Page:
Acadian History at the Grand Pré National Historic Site
It’s always exciting to arrive in a new city. I like arriving at night, so the suspense of this new place stretches into the next morning. After a late arrival via Westjet at about 11:30 last night at the Halifax Airport, I picked up my rental car at the Thrifty Counter from a very friendly customer service representative on duty who inquired whether he was going to be mentioned in my Nova Scotia travel experiences – so here you go, this is a little shout-out to the friendly young man working the late shift at Thrifty’s who gave me my first welcome in Nova Scotia.
I then checked into the nearby Hilton Garden Inn for a brief, but hopefully effective night of rest. Early this morning I got into my rental car and on my way to my first destination: the Grand Pré National Historic Site which commemorates the lifestyle and expulsion of the Acadians, original French settlers that came to this area in the 1600s. I first drove south from the airport to locate Highway 101 and after several unsuccessful attempts to find the right exit I finally linked up with the big highway that connects Halifax with Nova Scotia’s western shore. The interior of the peninsula is made up of gently rolling forested hills and as you reach the northern shoreline, the land flattens out into tidal mudflats. Windsor, Hantsport and Wolfville are the major local settlements and the main body of water, the Minas Basin, features the highest tides on earth.
The Visitor and Interpretation Centre at the Grand Pré National Historic Site
Less than an hour and a half after my departure I reached the Grand Pré, French for “large meadow” where I met Victor Tétrault, Executive Director of the Société Promotion Grand-Pré, who filled me in on the history of this site. The Grand Pré is an ancient settlement of the Acadians, descendants of the original French settlers in north-eastern North America. Acadians originally settled the areas around Nova Scotia, New Brunswick and Prince Edward Island in the 1600s and are culturally distinct from the French immigrants that settled in Quebec. The earliest Acadian settlement took place in Port Royal, less than two hours west of the Grand Pré, in 1604.
Acadians were astute farmers and through an ingenious system of dykes they managed to reclaim large tracts of land from the ocean. Victor explained that studies have shown that many farming communities of this era were really based on subsistence farming, where the average wealth base was “one unit of livestock” per person . The Acadians were rather wealthy since their average wealth per person was estimated at 8 to 9 units of livestock. They generated more agricultural products than they needed for their own consumption and started trading their surpluses with surrounding communities.
The Acadian settlers were also a peaceful group and got along well with the local Mi’kmaq Indians, even learning their time-honoured fishing and hunting techniques. The Mi’kmaq had developed a fishing technique that involved a network of criss-crossed stakes that would be set up in the tidal flats during low tide and when the water levels rose, this mesh of wooden sticks would simply trap fish and all that was necessary was just to go out there and pick up the fish.
The reception area of the Visitor Centre
Territories in north-eastern North America changed hands numerous times between the English and the French in the 1600 and 1700s and the Acadians decided to remain neutral, refusing to take either side. In the Treaty of Utrecht of 1713 France ceded Acadia as a British procession, at which point the area became known as Nova Scotia. During the following years, the British Governor Richard Phillips tried to coerce the Acadians to swear an oath of allegiance to the British Crown, but the Acadians steadfastly refused. Consequently, the decision was made that the “French Neutrals” needed to be removed and deported from their territories. Thus the Great Expulsion, the “Grand Dérangement”, a brutal act of ethnic cleansing, began.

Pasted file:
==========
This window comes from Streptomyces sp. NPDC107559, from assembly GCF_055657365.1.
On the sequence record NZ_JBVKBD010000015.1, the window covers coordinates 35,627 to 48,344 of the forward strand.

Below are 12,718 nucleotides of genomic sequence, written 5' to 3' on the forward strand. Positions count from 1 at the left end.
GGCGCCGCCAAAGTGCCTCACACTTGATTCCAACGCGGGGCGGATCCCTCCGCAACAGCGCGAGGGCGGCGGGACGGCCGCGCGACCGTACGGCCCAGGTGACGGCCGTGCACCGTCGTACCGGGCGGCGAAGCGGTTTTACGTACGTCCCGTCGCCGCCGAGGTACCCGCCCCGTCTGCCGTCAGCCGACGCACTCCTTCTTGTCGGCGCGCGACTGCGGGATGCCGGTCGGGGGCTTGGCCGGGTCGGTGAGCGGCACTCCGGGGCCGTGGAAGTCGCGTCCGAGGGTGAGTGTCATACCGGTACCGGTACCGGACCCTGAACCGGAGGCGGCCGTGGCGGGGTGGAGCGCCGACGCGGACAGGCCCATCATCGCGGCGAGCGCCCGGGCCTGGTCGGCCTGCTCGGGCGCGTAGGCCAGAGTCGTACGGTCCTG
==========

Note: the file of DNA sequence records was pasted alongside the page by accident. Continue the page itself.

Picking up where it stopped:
Between 1755 and 1763 about 10,000 Acadians were rounded up and deported to locations in New England, Maryland, Pennsylvania, Virginia, North and South Carolina and Georgia, even as far awa as Martinique and St. Domingue. Some Acadians were deported back to France, while others tried to hide in the woods, often sheltered by their friends, the Mi’kmaq. Some Acadian settlers made their way to relative safety in Quebec. Many families were torn apart, their houses were burnt, their livestock killed and fields destroyed. A great many Acadian settlers ended up in the former French territory of Louisiana where the Acadians became known as the “Cajuns”. Some families were expelled five or more times from different locations they were deported to.
The Grand Pré National Historic Site, view towards the Memorial Church
Although there were numerous deportations of different groups during these turbulent historic times, the deportation of the Acadians was unusual because so many were not sent back to France, their country of origin, or another French colony. Instead they were deported to British territories where Anti-Catholicism was rampant, and in the southern colonies it was feared that the Acadians would join slaves in a general uprising.
Once peace returned in 1763, some Acadians started to migrate back but they never settled in their original settlement areas again. Instead, many Nova Scotia Acadians moved into the area around Baie Ste-Marie or St. Mary’s Bay between Digby and Yarmouth where they took up fishing as a livelihood. Today hundreds of thousands of people across all of North America and beyond can trace their origins to the Acadian Diaspora.
Display depicting the original Acadian settlement area